Brad Johnson is not flashy, but he has been a steadying influence for the Bucs' improving offense.
By ROGER MILLS, Times Staff Writer
© St. Petersburg Times, published December 1, 2002
When veteran receiver Keenan McCardell arrived in Tampa Bay, he couldn't understand why quarterback Brad Johnson didn't take risks from time to time.
Coming from years of playing with the Jaguars' Mark Brunell, McCardell said he often wondered why Johnson didn't routinely try to squeeze a pass through tight coverage, or hurl one deep, or simply put one up for grabs.
Now, he fully understands.
"The guy would rather be safe and smart because he knows, with this defense, we'll be back," McCardell said Monday. "It's a perfect approach for this team. We don't have to score 30 points to win. We don't need to. Brad understands that."
As the Bucs drive toward a playoff spot and possible NFC South title, McCardell's outspoken confidence in his starting quarterback and his testimony to the value of Johnson's pocket experience underline the progress made by the offense.
Across the board, the offense seems better today than it was after the season-opening 26-20 loss to the Saints. The line has made tremendous strides, giving up 25 sacks, compared to 38 after 11 games last year. The running game is gaining 92.3 yards per game, compared to 72 on Sept. 8. Backs and receivers have become familiar with the philosophy and overcome injuries.
But the main reason, according to his teammates and coaches, is outstanding leadership and patience from the quarterback. "(Brad's) got great management skills, and I think he understands that as a quarterback you have four downs to make 10 yards," coach Jon Gruden said. "As long as it's in normal operating procedure, he can get it done. If it's second and 18, or third and 18, he realizes those percentages are kind of like winning a lottery.
"He does a great job of knowing that sometimes making the best play, the only play, is throwing it away and keeping our team in a legitimate down and distance situation where we have a chance to convert."
Johnson's patience and stewardship -- conservative as they may be to the layman -- have proven integral to the Bucs' 9-2 record. In leading the Bucs to eight wins in his 10 starts, Johnson has completed 206 of 335 passes (61.5 percent) for 2,244 yards and 16 touchdowns. He has thrown five interceptions, been sacked 16 times and thrown the ball away 48 times. "I would rather throw the ball to the open guy, to tell you the truth," said Johnson, who is in his 11th season. "That's the way the system works. Move the chains. There's a time to force and a time not to, and a lot of it depends on the game, the situation and the area of the field. There have been some thrown into tight coverage, trust me.
"But always, my biggest thing is to give guys the opportunity to move the chains, score points and win games. To do that, everyone has to be on the same page, and that's what the quarterback's job is about. He's only as good as those people around him. We're all winning together. But I have played the same way every year for 11 years. You look at the games and that's the way I play."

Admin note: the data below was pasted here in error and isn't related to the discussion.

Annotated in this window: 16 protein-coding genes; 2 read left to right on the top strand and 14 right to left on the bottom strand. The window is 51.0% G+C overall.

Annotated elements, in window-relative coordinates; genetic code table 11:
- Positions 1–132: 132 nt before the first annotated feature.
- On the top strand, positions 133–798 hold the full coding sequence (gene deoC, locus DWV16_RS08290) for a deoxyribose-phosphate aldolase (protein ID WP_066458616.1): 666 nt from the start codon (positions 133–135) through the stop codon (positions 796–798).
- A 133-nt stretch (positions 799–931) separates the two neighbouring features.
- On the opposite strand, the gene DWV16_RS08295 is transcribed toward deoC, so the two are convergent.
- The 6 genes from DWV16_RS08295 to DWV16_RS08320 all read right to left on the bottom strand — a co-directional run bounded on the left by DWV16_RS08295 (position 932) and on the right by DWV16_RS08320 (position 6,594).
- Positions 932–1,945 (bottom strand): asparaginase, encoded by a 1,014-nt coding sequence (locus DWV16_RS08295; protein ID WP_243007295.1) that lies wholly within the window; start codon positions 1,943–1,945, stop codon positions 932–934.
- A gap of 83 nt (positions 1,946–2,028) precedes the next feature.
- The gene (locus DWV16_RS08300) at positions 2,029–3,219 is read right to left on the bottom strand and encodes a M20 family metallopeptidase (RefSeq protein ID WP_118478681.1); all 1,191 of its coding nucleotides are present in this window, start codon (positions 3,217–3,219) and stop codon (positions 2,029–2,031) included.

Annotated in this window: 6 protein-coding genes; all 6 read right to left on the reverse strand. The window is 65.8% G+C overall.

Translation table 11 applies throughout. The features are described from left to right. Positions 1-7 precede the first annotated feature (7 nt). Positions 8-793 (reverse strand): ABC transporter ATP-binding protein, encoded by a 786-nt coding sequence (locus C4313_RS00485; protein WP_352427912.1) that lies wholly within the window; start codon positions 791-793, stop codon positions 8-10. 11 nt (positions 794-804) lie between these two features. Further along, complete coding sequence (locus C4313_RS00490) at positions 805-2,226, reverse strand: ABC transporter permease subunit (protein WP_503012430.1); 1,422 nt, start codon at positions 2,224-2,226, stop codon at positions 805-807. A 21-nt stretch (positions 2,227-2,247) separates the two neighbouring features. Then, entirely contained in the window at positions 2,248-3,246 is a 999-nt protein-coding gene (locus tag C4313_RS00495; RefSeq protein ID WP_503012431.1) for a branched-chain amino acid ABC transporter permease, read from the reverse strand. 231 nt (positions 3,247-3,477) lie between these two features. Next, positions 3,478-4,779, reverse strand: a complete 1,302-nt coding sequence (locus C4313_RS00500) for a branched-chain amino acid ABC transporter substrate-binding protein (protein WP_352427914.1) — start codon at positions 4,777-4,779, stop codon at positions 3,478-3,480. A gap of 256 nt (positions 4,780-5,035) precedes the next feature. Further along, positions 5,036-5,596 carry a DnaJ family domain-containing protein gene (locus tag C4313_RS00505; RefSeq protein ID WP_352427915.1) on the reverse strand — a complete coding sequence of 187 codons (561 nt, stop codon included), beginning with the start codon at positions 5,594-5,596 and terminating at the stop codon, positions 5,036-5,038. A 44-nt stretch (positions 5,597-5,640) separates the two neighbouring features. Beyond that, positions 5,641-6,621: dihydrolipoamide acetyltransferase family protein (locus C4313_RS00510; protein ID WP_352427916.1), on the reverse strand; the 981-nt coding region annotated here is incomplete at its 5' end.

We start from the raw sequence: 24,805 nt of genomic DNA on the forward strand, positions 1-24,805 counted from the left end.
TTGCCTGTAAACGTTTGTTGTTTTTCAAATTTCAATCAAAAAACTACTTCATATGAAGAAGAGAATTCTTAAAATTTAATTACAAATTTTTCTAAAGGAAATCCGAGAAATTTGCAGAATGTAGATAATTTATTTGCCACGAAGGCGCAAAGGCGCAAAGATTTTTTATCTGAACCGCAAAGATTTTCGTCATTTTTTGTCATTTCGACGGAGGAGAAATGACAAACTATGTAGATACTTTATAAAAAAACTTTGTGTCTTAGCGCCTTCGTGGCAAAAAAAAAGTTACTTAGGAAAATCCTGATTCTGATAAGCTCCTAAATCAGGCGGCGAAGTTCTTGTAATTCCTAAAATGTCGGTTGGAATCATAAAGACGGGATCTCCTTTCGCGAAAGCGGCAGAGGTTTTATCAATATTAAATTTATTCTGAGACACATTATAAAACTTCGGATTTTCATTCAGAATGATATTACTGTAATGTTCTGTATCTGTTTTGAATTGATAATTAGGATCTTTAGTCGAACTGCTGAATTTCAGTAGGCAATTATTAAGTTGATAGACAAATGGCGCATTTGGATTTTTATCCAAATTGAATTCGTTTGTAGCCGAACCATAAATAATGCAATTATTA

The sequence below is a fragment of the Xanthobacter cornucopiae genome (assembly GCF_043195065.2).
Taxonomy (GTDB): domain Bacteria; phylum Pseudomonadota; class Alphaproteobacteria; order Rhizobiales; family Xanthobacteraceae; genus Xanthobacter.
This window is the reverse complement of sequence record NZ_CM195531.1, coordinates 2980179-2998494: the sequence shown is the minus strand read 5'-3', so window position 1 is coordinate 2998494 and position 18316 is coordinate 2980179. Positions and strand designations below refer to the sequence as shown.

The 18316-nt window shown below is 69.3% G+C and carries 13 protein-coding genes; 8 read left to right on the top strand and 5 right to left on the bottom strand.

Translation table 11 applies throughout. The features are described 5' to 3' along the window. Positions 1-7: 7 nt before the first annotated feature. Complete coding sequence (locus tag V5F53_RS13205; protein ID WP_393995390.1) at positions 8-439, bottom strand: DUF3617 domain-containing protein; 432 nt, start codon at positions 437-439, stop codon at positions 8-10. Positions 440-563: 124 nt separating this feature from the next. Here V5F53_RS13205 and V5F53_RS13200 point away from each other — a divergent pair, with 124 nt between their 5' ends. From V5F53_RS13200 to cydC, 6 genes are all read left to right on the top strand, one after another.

In three games in November, Johnson completed 61 of 96 attempts (63.5 percent) for 700 yards. During that three-game winning streak, Johnson had nine touchdowns and no interceptions for a quarterback rating of 125.3.
"He's been careful with the ball and hasn't forced it into traffic," Gruden said. "In the last three weeks, he's playing at an unbelievable level in terms of quarterback play. Not just in managing the game but distributing the ball."
In the season opener against the Saints, a game in which the Bucs trailed from the first quarter, Johnson threw for 278 yards and two touchdowns, but was sacked three times. For the season, the Bucs offense is averaging 214.4 passing yards and less than two touchdowns.
Johnson, 34, said the numbers can be misleading and pointed out that at 9-2, the Bucs offense clearly has made strides.
"Obviously, there is a comfort level with the offensive line playing together, recognizing fronts and blitzes," Johnson said. "They've gotten much better and the skilled guys have gotten much more familiar with what we expect from the play. I feel like we're getting better and better and we've been fortunate enough to not get into a turnover-frenzy type of game. The numbers can be skewed every way you want them to be, but the key is how you manage the game."
Also noticeable, teammates say, is Johnson's resilience.
"Early on, when as an offensive line we weren't doing what we needed to do, I saw Brad take some tremendous shots and just get up and brush them off and say, 'Next play, let's move on,' " guard Cosey Coleman said. "This past game, he took a finger in the eye and still came back and fought through it. His toughness is tremendous. You look from an offensive standpoint, your quarterback pretty much runs the show on offense, and if he's sitting there fighting through pain and showing his toughness it's got to make everybody else want to do the same."
If there was any doubt about Johnson's value, consider last weekend's 21-7 win over the Packers. Hurt in the first quarter, Johnson missed two series while team doctors tended to his bruised eye.
After the game, teammates on both sides of the ball said that knowing Johnson was out resulted in a "tightening of the screws."
"When Brad went out of the game, I looked at the (defense) and said, 'Let's lock tight. We don't have our quarterback right now,' " defensive tackle Warren Sapp said after the game.
Added McCardell: "A lot of guys have that confidence in Brad right now. I understand what the team meant when they said that we had to pull together. But right now, the guys feel like Brad is the leader and he's the guy who needs to be under center."